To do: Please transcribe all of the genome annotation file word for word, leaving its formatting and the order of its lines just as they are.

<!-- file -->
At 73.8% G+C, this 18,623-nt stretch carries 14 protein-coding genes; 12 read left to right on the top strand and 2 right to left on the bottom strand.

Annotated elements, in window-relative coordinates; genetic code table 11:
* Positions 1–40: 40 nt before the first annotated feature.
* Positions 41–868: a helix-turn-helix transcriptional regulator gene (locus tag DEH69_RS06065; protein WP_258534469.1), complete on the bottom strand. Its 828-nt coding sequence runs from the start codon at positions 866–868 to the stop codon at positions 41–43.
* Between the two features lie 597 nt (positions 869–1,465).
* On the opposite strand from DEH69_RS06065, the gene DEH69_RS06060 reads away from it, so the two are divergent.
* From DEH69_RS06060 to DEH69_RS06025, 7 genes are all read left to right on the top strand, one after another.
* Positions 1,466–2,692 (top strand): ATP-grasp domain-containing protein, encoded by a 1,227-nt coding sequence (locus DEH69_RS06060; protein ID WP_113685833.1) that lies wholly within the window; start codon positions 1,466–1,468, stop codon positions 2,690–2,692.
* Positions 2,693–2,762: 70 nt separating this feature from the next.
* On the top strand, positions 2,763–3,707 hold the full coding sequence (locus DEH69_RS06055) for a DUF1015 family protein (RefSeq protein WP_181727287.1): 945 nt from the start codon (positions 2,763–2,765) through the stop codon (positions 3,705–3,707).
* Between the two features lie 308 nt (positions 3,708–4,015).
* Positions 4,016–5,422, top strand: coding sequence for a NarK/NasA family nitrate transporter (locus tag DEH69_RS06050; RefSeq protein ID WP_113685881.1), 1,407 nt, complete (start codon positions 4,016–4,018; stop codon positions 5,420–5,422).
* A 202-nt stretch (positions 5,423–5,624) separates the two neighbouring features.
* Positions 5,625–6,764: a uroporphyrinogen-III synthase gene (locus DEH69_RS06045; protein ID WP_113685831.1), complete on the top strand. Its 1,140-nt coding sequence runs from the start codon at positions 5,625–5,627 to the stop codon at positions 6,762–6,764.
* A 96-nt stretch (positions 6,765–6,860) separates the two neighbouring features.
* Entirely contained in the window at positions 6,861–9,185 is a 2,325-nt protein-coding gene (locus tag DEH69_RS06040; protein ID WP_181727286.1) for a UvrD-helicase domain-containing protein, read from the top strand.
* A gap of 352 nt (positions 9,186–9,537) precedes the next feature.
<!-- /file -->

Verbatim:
At 73.8% G+C, this 18,623-nt stretch carries 14 protein-coding genes; 12 read left to right on the top strand and 2 right to left on the bottom strand.

Annotated elements, in window-relative coordinates; genetic code table 11:
* Positions 1–40: 40 nt before the first annotated feature.
* Positions 41–868: a helix-turn-helix transcriptional regulator gene (locus tag DEH69_RS06065; protein WP_258534469.1), complete on the bottom strand. Its 828-nt coding sequence runs from the start codon at positions 866–868 to the stop codon at positions 41–43.
* Between the two features lie 597 nt (positions 869–1,465).
* On the opposite strand from DEH69_RS06065, the gene DEH69_RS06060 reads away from it, so the two are divergent.
* From DEH69_RS06060 to DEH69_RS06025, 7 genes are all read left to right on the top strand, one after another.
* Positions 1,466–2,692 (top strand): ATP-grasp domain-containing protein, encoded by a 1,227-nt coding sequence (locus DEH69_RS06060; protein ID WP_113685833.1) that lies wholly within the window; start codon positions 1,466–1,468, stop codon positions 2,690–2,692.
* Positions 2,693–2,762: 70 nt separating this feature from the next.
* On the top strand, positions 2,763–3,707 hold the full coding sequence (locus DEH69_RS06055) for a DUF1015 family protein (RefSeq protein WP_181727287.1): 945 nt from the start codon (positions 2,763–2,765) through the stop codon (positions 3,705–3,707).
* Between the two features lie 308 nt (positions 3,708–4,015).
* Positions 4,016–5,422, top strand: coding sequence for a NarK/NasA family nitrate transporter (locus tag DEH69_RS06050; RefSeq protein ID WP_113685881.1), 1,407 nt, complete (start codon positions 4,016–4,018; stop codon positions 5,420–5,422).
* A 202-nt stretch (positions 5,423–5,624) separates the two neighbouring features.
* Positions 5,625–6,764: a uroporphyrinogen-III synthase gene (locus DEH69_RS06045; protein ID WP_113685831.1), complete on the top strand. Its 1,140-nt coding sequence runs from the start codon at positions 5,625–5,627 to the stop codon at positions 6,762–6,764.
* A 96-nt stretch (positions 6,765–6,860) separates the two neighbouring features.
* Entirely contained in the window at positions 6,861–9,185 is a 2,325-nt protein-coding gene (locus tag DEH69_RS06040; protein ID WP_181727286.1) for a UvrD-helicase domain-containing protein, read from the top strand.
* A gap of 352 nt (positions 9,186–9,537) precedes the next feature.